Base Erosion & Profit Shifting

International tax laws constantly change as the business community expands globally. Most changes are designed to promote competition and diversity in the marketplace. However, gaps between the tax codes of various countries create potential pitfalls for businesses seeking to operate internationally.

One such issue that has caught the eye of domestic and international regulating authorities is that of base erosion and profit shifting, where a company transfers profits from one country to another to take advantage of lower corporate income tax rates. This in turn reduces the corporate income tax base of the host country. Profit shifting is often used by multinational companies as part of an aggressive tax plan to make the most of their international operations. However, there is a fine line between smart strategy and civil or criminal liability.

M. Bradford Randolph, Esq., PLLC, in New York, can help your business walk that line successfully by minimizing your exposure to liability while maximizing your profit margins.

Call our office in Rockefeller Center at 212-759-0097 to speak with a tax lawyer with experience in business tax planning both in the U.S. and internationally.

Understanding the Arm's-Length Exchange

The allocation of profits between a multinational corporation and its subsidiaries or sister corporations is not illegal if the prices of assets or services transferred are identical to what the price would be if the transaction took place between two independent companies. This is known as an "arm's-length exchange," and it is a staple guideline to ensure companies are fairly taxed when conducting business abroad.

Companies run into problems if profits are not transferred as through arm's-length exchanges, thereby leading to either double taxation (being taxed in both countries) or double non-taxation (avoiding taxation in either country). The latter could lead to allegations of tax evasion. Furthermore, as of January 1, 2016, all countries operating internationally will be required to report revenue and taxes for each country in which they do business, therefore increasing scrutiny from international tax authorities.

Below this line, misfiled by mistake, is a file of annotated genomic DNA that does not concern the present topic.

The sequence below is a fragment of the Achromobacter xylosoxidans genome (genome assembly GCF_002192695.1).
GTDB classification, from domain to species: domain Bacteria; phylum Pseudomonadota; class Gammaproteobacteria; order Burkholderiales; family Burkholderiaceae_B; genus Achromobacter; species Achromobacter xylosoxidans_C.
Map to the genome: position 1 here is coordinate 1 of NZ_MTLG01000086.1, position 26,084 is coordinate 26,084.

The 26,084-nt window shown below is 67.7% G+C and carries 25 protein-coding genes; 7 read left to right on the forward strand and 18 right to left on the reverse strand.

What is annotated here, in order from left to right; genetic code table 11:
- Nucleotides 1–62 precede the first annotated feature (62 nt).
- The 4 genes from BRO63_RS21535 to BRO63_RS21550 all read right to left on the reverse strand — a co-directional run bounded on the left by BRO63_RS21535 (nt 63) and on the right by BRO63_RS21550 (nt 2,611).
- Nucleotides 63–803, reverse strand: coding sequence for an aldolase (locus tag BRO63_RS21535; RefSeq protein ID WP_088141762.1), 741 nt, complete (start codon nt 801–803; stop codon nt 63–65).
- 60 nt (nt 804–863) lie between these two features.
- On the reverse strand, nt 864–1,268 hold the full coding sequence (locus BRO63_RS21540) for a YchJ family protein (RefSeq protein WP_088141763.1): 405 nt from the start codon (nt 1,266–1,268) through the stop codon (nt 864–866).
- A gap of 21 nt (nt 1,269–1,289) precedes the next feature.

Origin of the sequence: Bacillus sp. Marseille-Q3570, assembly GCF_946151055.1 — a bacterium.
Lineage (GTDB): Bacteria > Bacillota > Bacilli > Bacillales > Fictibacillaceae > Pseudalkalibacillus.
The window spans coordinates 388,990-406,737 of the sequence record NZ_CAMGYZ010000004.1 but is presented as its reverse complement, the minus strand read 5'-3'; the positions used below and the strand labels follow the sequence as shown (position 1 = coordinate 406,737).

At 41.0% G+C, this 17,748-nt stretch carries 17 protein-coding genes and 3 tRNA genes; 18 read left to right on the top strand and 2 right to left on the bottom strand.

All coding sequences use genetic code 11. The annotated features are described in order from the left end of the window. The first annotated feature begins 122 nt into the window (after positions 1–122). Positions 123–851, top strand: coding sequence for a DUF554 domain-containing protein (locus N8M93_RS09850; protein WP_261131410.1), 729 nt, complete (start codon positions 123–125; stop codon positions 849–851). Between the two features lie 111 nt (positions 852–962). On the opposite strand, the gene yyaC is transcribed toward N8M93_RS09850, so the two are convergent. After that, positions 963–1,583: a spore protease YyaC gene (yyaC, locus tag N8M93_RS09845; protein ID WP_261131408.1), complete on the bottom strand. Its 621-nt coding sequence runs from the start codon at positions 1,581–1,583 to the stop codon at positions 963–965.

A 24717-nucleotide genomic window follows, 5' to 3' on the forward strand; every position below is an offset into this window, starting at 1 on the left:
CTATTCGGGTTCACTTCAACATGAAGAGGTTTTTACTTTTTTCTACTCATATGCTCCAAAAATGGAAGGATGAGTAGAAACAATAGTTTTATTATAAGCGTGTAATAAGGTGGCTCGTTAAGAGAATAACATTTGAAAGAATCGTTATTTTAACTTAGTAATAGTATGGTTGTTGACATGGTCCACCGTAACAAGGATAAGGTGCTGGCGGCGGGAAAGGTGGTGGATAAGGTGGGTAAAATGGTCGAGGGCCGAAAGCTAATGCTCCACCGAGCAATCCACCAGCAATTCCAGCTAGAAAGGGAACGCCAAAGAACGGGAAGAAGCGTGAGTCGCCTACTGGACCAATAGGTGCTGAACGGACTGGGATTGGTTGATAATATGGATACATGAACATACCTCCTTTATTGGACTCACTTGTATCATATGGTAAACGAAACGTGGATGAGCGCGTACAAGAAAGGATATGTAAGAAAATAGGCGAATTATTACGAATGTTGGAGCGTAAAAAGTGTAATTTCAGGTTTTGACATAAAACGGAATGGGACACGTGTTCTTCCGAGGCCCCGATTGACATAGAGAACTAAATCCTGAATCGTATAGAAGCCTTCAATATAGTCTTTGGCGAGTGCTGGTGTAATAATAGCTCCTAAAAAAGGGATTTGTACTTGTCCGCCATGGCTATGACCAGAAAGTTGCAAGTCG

As an attorney and CPA, Brad Randolph can help you cut through the complexities of international tax law to determine the best transfer pricing method given your company's circumstances. For more than 25 years, his firm has worked to help businesses find resolutions to a wide variety of difficult issues that can arise when seeking to minimize their worldwide book and cash tax rates.

Contact a New York City Tax Attorney

Our firm can help you navigate global tax rules and regulations so that you are in compliance with U.S. and foreign tax laws. Contact us at 212-759-0097 or 866-557-2205 for a phone consultation. We can also be reached via email. Foreign translation services are available.